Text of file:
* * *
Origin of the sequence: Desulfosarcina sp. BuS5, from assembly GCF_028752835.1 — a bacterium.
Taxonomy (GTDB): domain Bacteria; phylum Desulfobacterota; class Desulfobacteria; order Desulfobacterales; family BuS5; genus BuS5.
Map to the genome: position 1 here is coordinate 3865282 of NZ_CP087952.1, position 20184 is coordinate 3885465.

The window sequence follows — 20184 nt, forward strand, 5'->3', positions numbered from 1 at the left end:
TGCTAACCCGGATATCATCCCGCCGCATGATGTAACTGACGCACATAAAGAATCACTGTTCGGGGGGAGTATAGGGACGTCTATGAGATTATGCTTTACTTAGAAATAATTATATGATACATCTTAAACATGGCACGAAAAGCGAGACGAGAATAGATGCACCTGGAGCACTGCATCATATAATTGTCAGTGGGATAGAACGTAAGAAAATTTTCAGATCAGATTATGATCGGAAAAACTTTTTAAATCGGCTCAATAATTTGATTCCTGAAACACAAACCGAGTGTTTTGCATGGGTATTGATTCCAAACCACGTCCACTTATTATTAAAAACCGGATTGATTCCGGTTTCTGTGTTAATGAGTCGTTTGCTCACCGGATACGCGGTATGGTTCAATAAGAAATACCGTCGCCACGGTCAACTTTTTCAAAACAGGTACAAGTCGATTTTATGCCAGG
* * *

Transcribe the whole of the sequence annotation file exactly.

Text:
Origin of the sequence: Desulfosarcina sp. BuS5, from assembly GCF_028752835.1 — a bacterium.
Taxonomy (GTDB): domain Bacteria; phylum Desulfobacterota; class Desulfobacteria; order Desulfobacterales; family BuS5; genus BuS5.
Map to the genome: position 1 here is coordinate 3865282 of NZ_CP087952.1, position 20184 is coordinate 3885465.

The window sequence follows — 20184 nt, forward strand, 5'->3', positions numbered from 1 at the left end:
TGCTAACCCGGATATCATCCCGCCGCATGATGTAACTGACGCACATAAAGAATCACTGTTCGGGGGGAGTATAGGGACGTCTATGAGATTATGCTTTACTTAGAAATAATTATATGATACATCTTAAACATGGCACGAAAAGCGAGACGAGAATAGATGCACCTGGAGCACTGCATCATATAATTGTCAGTGGGATAGAACGTAAGAAAATTTTCAGATCAGATTATGATCGGAAAAACTTTTTAAATCGGCTCAATAATTTGATTCCTGAAACACAAACCGAGTGTTTTGCATGGGTATTGATTCCAAACCACGTCCACTTATTATTAAAAACCGGATTGATTCCGGTTTCTGTGTTAATGAGTCGTTTGCTCACCGGATACGCGGTATGGTTCAATAAGAAATACCGTCGCCACGGTCAACTTTTTCAAAACAGGTACAAGTCGATTTTATGCCAGG